Our nation’s graduating high school class of 2011 had a 32 percent proficiency rate in math and a 31 percent proficiency rate in reading, leaving many to question whether schools are adequately preparing students for the 21st century global economy, says a new report. U.S. students fall behind 31 countries in math proficiency and behind 16 countries in reading proficiency, according to the recent study, “Globally Challenged: Are U.S. Students Ready to Compete?” by Harvard’s Program on Education Policy and Governance.
Although math performance levels among countries that ranked 23 to 31 aren’t significantly different from that of the U. S., 22 countries outperform the U. S. in the number of students reaching math proficiency. In six countries—plus Shanghai and Hong Kong—a majority of students performed at the proficient level, while in the U.S., less than one-third did. For example, 58 percent of Korean students and 56 percent of Finnish students were proficient. Other countries in which a majority-or near majority-of students performed at or above the proficient level include Switzerland, Japan, Canada, and the Netherlands. Many other nations also had math proficiency rates well above that of the U. S., including Germany (45 percent), Australia (44 percent), and France (39 percent). Shanghai topped the list with a 75 percent math proficiency rate, more than two times the 32 percent rate of the United States.
When it comes to reading, American students performed reasonably well compared to most European countries, and only 10 countries outperform us by a statistically significant amount. In Korea, 47 percent of students are proficient in reading. Other countries that outrank the U. S. include Finland (46 percent), Singapore and New Zealand (42 percent), Japan and Canada (41 percent), Australia (38 percent), and Belgium (37 percent).
The proficiency rate in the United States varies considerably across students from different racial and ethnic backgrounds, the report says. While 42 percent of white students were identified as proficient in math, only 11 percent of African American students, 15 percent of Hispanic students, and 16 percent of Native Americans were proficient. Fifty percent of students with an ethnic background from Asia and the Pacific Islands, however, were proficient in math. In reading, 40 percent of white students and 41 percent of those from Asia and the Pacific Islands were identified as proficient. Only 13 percent of African-American students, 5 percent of Hispanic students, and 18 percent of Native American students were proficient.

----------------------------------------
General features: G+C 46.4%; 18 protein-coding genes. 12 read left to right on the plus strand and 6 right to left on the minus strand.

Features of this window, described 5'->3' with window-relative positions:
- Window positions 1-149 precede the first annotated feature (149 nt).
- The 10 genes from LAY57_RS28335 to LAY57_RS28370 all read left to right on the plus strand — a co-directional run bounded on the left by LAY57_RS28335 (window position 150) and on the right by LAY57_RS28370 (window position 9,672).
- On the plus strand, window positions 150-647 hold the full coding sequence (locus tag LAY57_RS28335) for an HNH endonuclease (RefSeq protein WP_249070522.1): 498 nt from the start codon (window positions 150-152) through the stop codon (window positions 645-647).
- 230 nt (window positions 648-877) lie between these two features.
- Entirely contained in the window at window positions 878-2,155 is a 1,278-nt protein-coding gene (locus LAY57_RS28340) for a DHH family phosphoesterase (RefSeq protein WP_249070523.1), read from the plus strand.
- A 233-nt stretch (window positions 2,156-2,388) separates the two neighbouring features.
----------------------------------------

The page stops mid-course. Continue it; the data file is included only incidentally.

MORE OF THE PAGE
“Given the disparate performance among students from various cultural backgrounds, it may be worth inquiring as to whether differences between the United States and other countries are attributable to the substantial minority population within the U. S.,” the study says, explaining that to examine that question, researchers compared white American students to all students in other countries. “We do this not because we think this is the right comparison, but simply to consider the oft-expressed claim that comparisons do not take into account the fact that the United States is a much more diverse society than many of the high-performing countries.”
It found that while the 42 percent math proficiency rate for U.S. white students is much higher than the averages for students from African American and Hispanic backgrounds, white American students are still surpassed by all students in 16 other countries.
“A better than 25-percentage-point gap exists between the performance of U.S. white students and the percentage of all students deemed proficient in Korea and Finland,” the study says. “White students in the United States trail well behind all students in countries such as Japan, Germany, Belgium, and Canada.” In reading, only 40 percent of white students are proficient, but that proficiency rate would place the U. S. at number nine in the world.
What do these findings mean? “The United States could enjoy a remarkable increment in its annual GDP growth per capita by enhancing the math proficiency of U.S. students,” the study says. “Increasing the percentage of proficient students to the levels attained in Canada and Korea would increase the annual U.S. growth rate by 0.9 percentage points and 1.3 percentage points, respectively. When translated into dollar terms, these magnitudes become staggering.”
For example, if you calculate these percentage increases as national income projections over an 80-year period, it could potentially total a trillion dollars a year, the report says.
“Those who say that student math performance does not matter are clearly wrong,” the study adds.
The report looked at student performance on two tests: the 2009 Programme for International Student Assessment (PISA), the exam administered by the Organization for Economic Cooperation and Development, and the 2007 National Assessment for Educational Progress (NAEP), headed by the U.S. Department of Education’s National Center for Education Statistics.
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